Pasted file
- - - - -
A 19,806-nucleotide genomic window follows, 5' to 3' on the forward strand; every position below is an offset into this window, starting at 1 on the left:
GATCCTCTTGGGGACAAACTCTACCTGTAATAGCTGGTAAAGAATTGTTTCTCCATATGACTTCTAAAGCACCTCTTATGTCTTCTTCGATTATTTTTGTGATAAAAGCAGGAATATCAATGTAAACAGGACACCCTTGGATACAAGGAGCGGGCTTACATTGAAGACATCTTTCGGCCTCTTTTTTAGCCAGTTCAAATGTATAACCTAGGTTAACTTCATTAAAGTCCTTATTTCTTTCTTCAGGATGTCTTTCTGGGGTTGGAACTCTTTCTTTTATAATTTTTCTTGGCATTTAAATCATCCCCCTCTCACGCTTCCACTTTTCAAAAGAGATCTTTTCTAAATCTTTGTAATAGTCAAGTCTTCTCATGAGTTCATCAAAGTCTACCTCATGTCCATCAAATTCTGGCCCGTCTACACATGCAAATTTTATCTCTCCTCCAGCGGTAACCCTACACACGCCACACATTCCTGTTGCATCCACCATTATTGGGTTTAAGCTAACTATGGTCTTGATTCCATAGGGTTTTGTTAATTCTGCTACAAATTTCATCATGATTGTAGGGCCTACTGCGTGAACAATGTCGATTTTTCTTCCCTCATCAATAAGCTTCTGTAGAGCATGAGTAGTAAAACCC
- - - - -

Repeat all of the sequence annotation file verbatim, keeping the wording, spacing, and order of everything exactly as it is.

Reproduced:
A 19,806-nucleotide genomic window follows, 5' to 3' on the forward strand; every position below is an offset into this window, starting at 1 on the left:
GATCCTCTTGGGGACAAACTCTACCTGTAATAGCTGGTAAAGAATTGTTTCTCCATATGACTTCTAAAGCACCTCTTATGTCTTCTTCGATTATTTTTGTGATAAAAGCAGGAATATCAATGTAAACAGGACACCCTTGGATACAAGGAGCGGGCTTACATTGAAGACATCTTTCGGCCTCTTTTTTAGCCAGTTCAAATGTATAACCTAGGTTAACTTCATTAAAGTCCTTATTTCTTTCTTCAGGATGTCTTTCTGGGGTTGGAACTCTTTCTTTTATAATTTTTCTTGGCATTTAAATCATCCCCCTCTCACGCTTCCACTTTTCAAAAGAGATCTTTTCTAAATCTTTGTAATAGTCAAGTCTTCTCATGAGTTCATCAAAGTCTACCTCATGTCCATCAAATTCTGGCCCGTCTACACATGCAAATTTTATCTCTCCTCCAGCGGTAACCCTACACACGCCACACATTCCTGTTGCATCCACCATTATTGGGTTTAAGCTAACTATGGTCTTGATTCCATAGGGTTTTGTTAATTCTGCTACAAATTTCATCATGATTGTAGGGCCTACTGCGTGAACAATGTCGATTTTTCTTCCCTCATCAATAAGCTTCTGTAGAGCATGAGTAGTAAAACCC